On the whole, I must admit that Koreans are some of the most active people I have ever come across. They are obsessed with being outdoors, as the vast number of hiking stores attests to. Beyond hiking they enjoy certain other things that I am not used to. In America, there is not a whole lot of serious consideration given to badminton. I think I remember playing it once or twice in gym class maybe, and I distinctly remember getting a badminton set for the backyard when I was in middle school. But that was short lived. My sister and I used it a bunch that first summer, but then like so many other little outdoor games it got lost into the bottomless pit of the shed, filled with previous outdoor activities that my sister and I no longer fancied.
Badminton here is rather serious though. It’s still mostly a children’s game for the most part, but I do see quite a few adults and older people taking part on nights and weekends. There are entire shops here devoted to the sport of badminton. Personally, I can see the fascination. It’s just the right amount of exercise for the lazy person that likes being outside. It’s just like tennis, just with less movement and skill. Plus there is something very stress relieving about smacking the living daylights out of something only to watch it putter away from you at about 2 miles per hour. Thus, a few friends and I took up the hobby over the summer, enjoying several weekend outings to the local park for a game or five of badminton.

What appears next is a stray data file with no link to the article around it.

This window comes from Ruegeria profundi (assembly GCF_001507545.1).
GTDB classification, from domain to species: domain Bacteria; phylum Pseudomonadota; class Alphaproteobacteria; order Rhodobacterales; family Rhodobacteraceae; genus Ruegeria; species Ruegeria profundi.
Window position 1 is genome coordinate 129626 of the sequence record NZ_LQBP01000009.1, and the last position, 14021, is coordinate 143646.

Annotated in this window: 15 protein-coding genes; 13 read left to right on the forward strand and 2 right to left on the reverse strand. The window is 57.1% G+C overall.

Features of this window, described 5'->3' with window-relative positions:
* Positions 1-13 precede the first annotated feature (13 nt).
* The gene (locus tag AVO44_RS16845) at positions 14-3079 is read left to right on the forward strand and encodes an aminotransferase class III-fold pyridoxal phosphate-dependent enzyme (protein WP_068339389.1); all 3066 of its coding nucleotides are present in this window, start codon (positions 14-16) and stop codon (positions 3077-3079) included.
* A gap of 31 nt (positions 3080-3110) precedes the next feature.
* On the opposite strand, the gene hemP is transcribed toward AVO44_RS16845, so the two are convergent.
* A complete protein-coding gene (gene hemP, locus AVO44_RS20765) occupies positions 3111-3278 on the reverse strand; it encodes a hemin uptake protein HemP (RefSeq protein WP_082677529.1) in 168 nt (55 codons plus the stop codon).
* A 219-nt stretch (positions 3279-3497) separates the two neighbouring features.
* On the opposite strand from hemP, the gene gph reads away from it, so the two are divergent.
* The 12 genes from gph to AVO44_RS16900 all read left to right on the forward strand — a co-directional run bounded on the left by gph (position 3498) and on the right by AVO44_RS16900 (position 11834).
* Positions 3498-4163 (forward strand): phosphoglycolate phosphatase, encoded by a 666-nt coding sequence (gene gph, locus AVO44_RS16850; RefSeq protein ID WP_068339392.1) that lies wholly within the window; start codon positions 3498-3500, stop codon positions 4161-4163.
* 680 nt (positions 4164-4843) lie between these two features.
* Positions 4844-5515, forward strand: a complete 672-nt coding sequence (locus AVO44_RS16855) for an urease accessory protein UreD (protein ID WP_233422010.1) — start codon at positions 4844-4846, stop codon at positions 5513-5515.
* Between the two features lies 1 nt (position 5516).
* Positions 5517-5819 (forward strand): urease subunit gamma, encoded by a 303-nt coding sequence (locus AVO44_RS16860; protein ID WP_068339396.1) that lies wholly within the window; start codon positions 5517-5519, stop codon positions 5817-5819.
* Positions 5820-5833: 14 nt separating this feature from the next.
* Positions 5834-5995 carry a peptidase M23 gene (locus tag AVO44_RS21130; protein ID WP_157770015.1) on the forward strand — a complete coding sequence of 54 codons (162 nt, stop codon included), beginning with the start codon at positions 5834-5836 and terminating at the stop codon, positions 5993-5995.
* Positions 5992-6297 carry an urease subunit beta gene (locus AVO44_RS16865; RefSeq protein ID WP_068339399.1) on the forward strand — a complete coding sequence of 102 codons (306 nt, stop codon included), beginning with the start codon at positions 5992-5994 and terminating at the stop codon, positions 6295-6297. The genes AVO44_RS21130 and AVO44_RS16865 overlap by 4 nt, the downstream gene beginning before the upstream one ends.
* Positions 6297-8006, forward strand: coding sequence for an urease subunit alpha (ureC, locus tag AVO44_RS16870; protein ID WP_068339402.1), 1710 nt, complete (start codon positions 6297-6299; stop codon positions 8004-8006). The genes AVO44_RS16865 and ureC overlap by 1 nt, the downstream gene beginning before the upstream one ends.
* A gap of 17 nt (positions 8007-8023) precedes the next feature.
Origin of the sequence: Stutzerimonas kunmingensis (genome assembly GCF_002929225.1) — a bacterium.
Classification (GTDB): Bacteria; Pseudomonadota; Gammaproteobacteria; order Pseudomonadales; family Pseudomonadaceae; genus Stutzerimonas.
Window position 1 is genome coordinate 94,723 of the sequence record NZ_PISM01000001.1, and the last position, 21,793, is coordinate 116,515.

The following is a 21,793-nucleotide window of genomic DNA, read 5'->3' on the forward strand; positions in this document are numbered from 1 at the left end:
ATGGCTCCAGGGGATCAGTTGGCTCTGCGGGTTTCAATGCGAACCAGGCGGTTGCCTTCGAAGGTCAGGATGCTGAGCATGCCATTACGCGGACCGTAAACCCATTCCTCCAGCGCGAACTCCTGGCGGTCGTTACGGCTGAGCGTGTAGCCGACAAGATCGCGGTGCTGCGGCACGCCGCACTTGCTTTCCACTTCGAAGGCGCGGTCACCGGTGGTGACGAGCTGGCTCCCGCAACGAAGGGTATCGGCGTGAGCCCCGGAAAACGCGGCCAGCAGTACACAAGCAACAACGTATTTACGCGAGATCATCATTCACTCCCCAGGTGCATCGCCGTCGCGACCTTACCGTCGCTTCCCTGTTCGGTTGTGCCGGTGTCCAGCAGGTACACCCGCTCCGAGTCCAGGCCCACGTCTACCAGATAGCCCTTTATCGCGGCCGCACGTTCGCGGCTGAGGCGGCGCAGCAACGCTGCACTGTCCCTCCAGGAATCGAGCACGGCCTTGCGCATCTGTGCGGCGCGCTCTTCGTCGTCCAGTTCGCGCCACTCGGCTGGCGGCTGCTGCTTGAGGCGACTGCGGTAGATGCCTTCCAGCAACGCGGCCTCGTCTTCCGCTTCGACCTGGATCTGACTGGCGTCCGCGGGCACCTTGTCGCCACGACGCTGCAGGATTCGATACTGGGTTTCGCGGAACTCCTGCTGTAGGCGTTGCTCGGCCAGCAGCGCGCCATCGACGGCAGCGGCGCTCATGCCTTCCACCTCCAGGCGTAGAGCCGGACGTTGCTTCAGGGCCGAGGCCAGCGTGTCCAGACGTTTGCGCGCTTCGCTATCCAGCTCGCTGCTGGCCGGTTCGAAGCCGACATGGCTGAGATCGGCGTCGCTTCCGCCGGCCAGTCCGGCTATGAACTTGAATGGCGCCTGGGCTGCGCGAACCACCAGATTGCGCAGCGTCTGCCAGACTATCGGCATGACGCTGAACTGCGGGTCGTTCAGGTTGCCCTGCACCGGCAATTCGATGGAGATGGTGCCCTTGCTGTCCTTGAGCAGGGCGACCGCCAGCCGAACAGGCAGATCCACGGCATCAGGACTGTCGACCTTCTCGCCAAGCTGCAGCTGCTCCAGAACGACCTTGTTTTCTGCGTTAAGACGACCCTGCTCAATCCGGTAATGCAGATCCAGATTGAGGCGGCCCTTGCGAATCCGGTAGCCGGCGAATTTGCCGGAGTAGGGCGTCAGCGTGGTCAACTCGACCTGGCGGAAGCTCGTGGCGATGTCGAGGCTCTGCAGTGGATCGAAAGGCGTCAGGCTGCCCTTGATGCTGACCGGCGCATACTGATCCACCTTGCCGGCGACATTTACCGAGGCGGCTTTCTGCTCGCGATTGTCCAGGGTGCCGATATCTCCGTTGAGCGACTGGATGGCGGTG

The one odd sport that surpasses badminton in popularity is something I call soccer tennis. This sport is mostly played by ajushis (older gentlemen) and the occasional group of foreigners or small children. It’s played on small dirt courts a wee bit smaller than an actual tennis court, and involves anywhere from two people, to whole teams on each side of the net. The rules are fairly simple from what I can tell. The ball can bounce only once in between touches of teammates, and depending on the size of the group, each teammate can only touch the ball once. Most ajushis that take part turn it into quite the event. There is much drinking of makkoli (Korean rice wine) and eating in between games, and most times they are more than happy to share with the crazy foreigners playing badminton on the court next to them! I’m always amazed at how flexible and competitive these older men are!
Now that the weather has gotten colder, and I’ve gotten busier with traveling or being lazy when I’m not out of town, my badminton playing has been cut to nil. During the summer though, it was just the trick for a lazy sod like me. A bit of exercise without having to ever overexert myself in the ungodly heat of a Korean summer!